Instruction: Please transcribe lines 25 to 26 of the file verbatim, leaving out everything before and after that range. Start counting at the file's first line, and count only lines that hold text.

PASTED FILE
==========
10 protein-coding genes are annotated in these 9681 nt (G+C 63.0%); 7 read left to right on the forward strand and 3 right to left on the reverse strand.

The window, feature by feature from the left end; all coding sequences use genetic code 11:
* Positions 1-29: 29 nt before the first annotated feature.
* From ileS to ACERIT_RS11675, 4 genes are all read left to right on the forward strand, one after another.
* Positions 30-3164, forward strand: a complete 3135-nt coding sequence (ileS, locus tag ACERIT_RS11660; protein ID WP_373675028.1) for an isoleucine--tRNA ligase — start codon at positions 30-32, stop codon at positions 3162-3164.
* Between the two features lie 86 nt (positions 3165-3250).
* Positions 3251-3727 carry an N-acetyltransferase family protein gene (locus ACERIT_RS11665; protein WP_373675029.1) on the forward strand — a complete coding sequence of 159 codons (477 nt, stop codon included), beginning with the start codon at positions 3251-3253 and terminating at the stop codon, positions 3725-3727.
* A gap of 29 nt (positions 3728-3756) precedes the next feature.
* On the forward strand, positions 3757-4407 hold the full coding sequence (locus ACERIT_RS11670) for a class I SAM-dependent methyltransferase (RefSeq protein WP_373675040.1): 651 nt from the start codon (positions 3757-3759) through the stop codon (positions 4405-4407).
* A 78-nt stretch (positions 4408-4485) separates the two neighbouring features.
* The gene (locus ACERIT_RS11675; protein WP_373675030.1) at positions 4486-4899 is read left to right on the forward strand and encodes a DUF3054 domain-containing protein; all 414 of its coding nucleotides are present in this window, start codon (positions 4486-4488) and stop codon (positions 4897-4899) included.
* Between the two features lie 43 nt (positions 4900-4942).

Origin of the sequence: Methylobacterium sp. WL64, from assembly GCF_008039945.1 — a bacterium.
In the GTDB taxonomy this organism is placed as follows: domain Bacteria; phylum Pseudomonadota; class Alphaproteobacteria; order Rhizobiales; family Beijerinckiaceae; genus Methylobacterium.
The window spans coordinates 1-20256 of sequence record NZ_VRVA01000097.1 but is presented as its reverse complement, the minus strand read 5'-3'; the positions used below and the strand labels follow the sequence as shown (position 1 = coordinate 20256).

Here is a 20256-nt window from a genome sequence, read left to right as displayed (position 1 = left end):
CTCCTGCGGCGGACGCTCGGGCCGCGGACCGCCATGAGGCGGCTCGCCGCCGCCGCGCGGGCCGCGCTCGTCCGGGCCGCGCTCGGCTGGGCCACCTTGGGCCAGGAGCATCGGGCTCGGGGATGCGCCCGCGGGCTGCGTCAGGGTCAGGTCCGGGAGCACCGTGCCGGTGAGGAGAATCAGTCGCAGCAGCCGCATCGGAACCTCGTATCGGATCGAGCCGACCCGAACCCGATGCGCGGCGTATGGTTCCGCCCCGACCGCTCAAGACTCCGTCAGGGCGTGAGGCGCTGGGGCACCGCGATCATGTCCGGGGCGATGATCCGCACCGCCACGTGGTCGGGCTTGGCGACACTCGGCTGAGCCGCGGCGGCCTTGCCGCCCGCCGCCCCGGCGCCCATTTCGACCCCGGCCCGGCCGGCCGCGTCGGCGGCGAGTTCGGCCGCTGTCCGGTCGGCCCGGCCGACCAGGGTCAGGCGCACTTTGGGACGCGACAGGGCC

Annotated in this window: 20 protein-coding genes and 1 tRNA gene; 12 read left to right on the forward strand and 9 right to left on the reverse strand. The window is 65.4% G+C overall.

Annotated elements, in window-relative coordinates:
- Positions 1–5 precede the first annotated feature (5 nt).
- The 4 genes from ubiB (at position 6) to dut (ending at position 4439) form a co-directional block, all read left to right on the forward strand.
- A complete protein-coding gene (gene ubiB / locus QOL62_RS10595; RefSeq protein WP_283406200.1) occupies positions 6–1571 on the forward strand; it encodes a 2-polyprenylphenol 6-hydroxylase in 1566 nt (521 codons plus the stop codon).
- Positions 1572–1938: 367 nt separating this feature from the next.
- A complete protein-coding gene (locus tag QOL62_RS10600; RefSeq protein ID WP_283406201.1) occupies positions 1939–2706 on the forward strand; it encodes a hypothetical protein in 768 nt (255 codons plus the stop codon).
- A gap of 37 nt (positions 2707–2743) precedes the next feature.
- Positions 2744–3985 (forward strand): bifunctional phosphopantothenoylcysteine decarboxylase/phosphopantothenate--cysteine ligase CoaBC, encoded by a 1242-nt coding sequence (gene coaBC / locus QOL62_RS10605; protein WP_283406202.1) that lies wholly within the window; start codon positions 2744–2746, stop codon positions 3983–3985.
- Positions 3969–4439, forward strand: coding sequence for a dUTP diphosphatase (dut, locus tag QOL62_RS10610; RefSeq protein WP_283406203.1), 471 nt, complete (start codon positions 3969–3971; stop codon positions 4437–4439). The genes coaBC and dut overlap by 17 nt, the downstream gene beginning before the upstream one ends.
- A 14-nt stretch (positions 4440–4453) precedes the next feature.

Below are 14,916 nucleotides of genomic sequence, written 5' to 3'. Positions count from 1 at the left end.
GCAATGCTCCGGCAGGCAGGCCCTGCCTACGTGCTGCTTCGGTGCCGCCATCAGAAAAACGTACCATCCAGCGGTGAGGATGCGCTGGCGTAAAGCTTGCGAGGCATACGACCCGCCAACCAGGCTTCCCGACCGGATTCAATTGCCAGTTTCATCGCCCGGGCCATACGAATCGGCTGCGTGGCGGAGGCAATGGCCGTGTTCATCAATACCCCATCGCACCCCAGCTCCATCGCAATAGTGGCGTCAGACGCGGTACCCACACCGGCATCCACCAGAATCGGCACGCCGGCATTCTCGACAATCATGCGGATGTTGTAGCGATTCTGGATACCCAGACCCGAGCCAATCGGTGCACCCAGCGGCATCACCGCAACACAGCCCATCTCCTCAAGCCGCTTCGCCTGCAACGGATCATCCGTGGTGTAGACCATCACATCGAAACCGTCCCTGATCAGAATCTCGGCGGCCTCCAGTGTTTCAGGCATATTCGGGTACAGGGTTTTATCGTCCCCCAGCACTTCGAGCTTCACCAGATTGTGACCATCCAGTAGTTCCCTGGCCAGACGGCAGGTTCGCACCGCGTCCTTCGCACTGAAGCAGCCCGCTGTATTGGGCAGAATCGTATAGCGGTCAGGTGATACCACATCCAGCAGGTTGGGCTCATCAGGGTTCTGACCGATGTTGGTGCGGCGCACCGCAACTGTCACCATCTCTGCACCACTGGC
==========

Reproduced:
- A gap of 37 nt (positions 2707–2743) precedes the next feature.
- Positions 2744–3985 (forward strand): bifunctional phosphopantothenoylcysteine decarboxylase/phosphopantothenate--cysteine ligase CoaBC, encoded by a 1242-nt coding sequence (gene coaBC / locus QOL62_RS10605; protein WP_283406202.1) that lies wholly within the window; start codon positions 2744–2746, stop codon positions 3983–3985.